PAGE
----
Gaming furniture is big business. Those distinctive racerback chairs are everywhere now, manufactured by huge peripheral brands like Razer and Corsair. That’s right – for the princely sum of £499.99 you can own the Razer Iskur (£29.99 for an optional Snek head pillow). But how much comfort are you actually getting for that money? And – perhaps more importantly – is that comfort really going to do your back any good if you’re sitting in it all day?
Despite the high price tag, you’re often paying for the brand itself, and while all that talk of “breathable” fabric and “contoured” butt support is alluring, they’re not that great for your posture. Let’s quickly run through the pros and cons of each.
Gaming chairs look cool, sure, but that’s really just a question of taste. The Razer Iskur, for example, is trademark black and neon Razer green. The lumbar support has a snakeskin effect, which is either amazing or gross depending on the person.
You can also go for a more luxurious look – Noblechairs have a range of chairs to suit a fairly wide budget range, to game in comfort and style without any of the slightly tacky frills that brands like Razer can tack on. It’s much easier to get a gaming chair that suits your personal style or brand preferences.
If you buy the right one, they can also be extremely comfortable, even for long periods of time. Most of them allow you to recline all the way back, perfect for a breather after an intense gaming session. But this isn’t purely a pro, as we’ll explain in the next section.
Gaming chairs can be bad for your posture. They typically don’t support your body in a sustainable way for long periods of time. It’s really easy to slide into a slouch, and I speak from experience – even though I know I should have my chair’s back flush against mine if I want to be kind to it, it’s just so easy to slide forward on the seat.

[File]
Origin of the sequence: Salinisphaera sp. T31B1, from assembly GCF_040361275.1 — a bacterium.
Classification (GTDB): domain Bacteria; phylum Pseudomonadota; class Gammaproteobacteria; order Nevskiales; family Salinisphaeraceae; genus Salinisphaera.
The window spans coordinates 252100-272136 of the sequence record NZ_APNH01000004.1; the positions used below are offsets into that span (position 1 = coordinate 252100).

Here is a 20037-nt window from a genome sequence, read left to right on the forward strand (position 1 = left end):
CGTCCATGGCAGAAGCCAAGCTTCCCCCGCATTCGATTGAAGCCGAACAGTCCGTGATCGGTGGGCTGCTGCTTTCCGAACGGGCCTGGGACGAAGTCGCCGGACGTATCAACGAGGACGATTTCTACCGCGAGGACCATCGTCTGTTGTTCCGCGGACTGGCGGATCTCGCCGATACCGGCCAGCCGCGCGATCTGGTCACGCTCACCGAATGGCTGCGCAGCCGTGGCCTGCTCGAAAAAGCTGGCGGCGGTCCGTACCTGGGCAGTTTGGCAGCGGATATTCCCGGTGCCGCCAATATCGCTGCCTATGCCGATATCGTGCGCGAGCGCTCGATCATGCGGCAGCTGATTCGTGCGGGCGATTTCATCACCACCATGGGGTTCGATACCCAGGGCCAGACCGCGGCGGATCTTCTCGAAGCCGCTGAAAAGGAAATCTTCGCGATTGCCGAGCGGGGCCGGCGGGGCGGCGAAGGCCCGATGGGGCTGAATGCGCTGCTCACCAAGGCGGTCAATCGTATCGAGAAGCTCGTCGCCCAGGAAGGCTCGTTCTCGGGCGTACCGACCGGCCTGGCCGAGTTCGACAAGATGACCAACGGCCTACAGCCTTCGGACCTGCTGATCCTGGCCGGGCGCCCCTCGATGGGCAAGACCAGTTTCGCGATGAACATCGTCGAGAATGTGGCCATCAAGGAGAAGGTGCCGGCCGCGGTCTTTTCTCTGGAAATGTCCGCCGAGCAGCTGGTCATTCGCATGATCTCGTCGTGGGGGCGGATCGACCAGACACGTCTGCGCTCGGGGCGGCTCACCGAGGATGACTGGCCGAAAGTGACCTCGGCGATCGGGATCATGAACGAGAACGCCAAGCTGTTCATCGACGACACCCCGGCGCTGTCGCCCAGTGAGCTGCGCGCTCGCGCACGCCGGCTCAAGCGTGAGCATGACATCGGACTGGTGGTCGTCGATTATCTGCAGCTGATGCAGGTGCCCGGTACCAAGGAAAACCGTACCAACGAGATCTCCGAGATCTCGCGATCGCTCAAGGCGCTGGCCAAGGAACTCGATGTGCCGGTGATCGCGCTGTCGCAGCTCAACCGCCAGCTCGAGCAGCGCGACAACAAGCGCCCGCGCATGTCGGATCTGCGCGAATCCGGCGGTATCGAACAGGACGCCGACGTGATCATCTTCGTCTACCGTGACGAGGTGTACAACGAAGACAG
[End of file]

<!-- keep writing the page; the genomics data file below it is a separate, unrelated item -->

Get particularly absorbed into a game, lose track of time, stop paying attention to your posture and before you know it you’ve paid £400 for back pain at age 40. Doesn’t sound like a great deal.
Another thing to bear in mind is that these chairs are typically mass-produced somewhere, with different brand names tacked on at one point or another. The market is also flooded with shoddily manufactured knockoffs that promise the same performance as the expensive versions but will fall apart in a handful of months. Buyer beware!
Office chairs are genuinely ergonomic in most cases. Good ones are made specifically to force you into a good seated posture. This can actually feel pretty uncomfortable at first, especially if you’re used to gaming chairs. Once you’re accustomed to them, they are significantly more comfortable for long periods of use, with the very important bonus of sparing your body from the perils of poor posture.
I know, I know – it’s boring stuff, but if you’re looking to spend a decent chunk of cash on a good chair, this should really be the most important factor in your decision. Be nice to your spine. You’ve only got one (I hope).
Gaming chairs are spectacularly marketed. They’re everywhere, and it’s really easy to find one that suits your taste. Office chairs are even more numerous, though, and they’re churned out in even greater varying qualities than gaming options.
Finding a good office chair can be a serious case of trial and error, even at higher price ranges. What’s comfortable for one person could be unbearable for another, and paying a premium doesn’t always guarantee you’ve made the best choice for you.
Buying an excellent office chair can actually be more expensive than a fancy gaming chair, with one of the most commonly recommended options running close to a thousand dollars brand new.
A solid tip is to check out office clearances in your area, although this isn’t as much of a sure thing as it used to be. COVID caused the demand for office furniture to rocket, and as such even clearance prices have risen. It’s possible to pick up incredible chairs for under half price if you’re lucky.
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